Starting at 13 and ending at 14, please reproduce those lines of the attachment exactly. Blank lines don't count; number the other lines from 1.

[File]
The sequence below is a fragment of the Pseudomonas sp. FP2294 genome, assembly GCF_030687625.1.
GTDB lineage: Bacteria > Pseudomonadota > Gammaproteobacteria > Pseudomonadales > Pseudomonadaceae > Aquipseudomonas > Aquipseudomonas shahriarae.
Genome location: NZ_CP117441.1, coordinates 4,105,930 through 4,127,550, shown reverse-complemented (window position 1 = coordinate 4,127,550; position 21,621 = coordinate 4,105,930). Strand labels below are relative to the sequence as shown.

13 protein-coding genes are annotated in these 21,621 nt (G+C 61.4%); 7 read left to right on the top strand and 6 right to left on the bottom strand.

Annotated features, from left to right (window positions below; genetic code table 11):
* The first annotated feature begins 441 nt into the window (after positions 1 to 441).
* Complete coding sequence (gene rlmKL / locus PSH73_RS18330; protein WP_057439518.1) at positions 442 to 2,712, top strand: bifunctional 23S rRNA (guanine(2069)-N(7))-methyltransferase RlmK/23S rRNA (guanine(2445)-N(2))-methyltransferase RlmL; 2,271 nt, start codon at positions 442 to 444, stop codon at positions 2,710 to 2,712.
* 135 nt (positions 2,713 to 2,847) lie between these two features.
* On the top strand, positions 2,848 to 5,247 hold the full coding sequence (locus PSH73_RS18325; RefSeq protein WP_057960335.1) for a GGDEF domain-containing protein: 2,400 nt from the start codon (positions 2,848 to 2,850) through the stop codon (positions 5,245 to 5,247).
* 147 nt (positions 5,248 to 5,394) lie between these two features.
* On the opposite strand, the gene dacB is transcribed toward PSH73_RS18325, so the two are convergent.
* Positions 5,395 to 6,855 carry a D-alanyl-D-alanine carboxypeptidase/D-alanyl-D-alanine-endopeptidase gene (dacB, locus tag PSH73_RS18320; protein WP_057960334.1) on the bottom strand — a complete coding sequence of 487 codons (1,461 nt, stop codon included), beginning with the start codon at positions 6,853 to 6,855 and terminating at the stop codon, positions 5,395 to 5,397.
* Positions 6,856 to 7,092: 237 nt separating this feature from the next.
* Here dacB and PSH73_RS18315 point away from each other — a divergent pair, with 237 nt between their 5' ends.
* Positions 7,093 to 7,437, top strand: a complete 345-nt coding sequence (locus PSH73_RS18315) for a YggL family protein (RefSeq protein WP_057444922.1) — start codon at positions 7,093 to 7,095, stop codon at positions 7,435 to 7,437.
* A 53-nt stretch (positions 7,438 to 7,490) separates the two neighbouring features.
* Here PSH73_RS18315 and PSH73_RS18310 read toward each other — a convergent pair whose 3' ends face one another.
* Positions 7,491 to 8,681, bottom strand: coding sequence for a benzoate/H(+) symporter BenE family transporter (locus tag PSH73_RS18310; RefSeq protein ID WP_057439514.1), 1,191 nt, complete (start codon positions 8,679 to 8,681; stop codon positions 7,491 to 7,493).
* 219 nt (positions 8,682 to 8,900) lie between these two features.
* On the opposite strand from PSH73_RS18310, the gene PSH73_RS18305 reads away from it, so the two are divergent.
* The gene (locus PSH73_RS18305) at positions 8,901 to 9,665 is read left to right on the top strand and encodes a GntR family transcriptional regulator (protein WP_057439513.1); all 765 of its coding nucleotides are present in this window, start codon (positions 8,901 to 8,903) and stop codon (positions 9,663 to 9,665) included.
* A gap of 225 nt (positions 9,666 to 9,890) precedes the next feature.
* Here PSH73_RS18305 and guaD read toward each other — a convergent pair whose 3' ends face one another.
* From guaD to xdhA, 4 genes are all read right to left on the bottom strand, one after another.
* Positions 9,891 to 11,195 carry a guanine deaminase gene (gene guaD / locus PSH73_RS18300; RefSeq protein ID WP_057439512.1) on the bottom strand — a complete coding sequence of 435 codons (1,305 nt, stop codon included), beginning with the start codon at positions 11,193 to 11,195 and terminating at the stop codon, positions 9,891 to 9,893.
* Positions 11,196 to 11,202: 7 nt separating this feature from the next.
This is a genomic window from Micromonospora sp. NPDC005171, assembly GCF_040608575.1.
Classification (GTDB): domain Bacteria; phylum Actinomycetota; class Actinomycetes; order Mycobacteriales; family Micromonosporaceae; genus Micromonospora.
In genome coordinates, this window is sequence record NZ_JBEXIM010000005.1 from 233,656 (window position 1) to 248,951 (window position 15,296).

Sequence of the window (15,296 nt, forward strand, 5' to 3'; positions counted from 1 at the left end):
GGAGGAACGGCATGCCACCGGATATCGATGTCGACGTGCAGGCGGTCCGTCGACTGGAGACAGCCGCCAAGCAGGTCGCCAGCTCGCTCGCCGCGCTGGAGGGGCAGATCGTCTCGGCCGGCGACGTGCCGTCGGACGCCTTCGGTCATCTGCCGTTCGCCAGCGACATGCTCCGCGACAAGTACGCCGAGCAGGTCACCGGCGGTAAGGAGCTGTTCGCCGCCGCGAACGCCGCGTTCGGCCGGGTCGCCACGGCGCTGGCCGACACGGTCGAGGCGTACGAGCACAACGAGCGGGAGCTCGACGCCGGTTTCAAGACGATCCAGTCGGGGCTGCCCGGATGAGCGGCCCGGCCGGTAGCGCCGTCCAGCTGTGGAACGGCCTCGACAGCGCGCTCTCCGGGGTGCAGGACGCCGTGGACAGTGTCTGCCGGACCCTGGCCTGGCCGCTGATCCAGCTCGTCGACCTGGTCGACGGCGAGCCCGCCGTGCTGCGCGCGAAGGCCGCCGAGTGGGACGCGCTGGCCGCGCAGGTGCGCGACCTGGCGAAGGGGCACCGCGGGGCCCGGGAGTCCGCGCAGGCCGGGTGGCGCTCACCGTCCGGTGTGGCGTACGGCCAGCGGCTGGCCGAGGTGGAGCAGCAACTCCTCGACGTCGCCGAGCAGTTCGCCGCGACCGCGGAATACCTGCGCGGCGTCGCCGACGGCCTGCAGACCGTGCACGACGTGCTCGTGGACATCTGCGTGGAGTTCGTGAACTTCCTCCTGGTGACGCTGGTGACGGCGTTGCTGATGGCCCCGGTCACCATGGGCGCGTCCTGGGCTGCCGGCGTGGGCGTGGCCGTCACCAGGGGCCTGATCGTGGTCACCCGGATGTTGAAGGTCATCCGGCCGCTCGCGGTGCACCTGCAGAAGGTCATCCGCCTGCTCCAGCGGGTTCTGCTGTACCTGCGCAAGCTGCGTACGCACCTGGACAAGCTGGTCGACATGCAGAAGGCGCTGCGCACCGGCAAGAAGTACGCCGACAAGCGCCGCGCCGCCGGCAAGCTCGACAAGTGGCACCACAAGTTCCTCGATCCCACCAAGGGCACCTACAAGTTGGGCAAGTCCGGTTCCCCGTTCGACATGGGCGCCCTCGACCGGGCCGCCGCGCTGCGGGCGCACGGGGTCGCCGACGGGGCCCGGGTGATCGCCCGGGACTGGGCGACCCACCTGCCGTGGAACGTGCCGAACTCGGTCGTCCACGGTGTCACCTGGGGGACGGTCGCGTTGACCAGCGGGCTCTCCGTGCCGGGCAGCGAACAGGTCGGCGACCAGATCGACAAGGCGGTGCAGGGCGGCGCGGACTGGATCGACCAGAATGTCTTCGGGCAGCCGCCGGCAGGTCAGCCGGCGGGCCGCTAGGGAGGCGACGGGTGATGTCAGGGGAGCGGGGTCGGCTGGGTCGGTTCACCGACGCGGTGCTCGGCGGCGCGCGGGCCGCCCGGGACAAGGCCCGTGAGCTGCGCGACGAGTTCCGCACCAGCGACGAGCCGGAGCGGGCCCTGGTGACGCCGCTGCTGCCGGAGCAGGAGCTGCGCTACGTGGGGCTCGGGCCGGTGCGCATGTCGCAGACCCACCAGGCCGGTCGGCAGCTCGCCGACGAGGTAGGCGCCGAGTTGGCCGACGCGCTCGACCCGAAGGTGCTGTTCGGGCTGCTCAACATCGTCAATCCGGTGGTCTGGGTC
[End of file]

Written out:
* Positions 6,856 to 7,092: 237 nt separating this feature from the next.
* Here dacB and PSH73_RS18315 point away from each other — a divergent pair, with 237 nt between their 5' ends.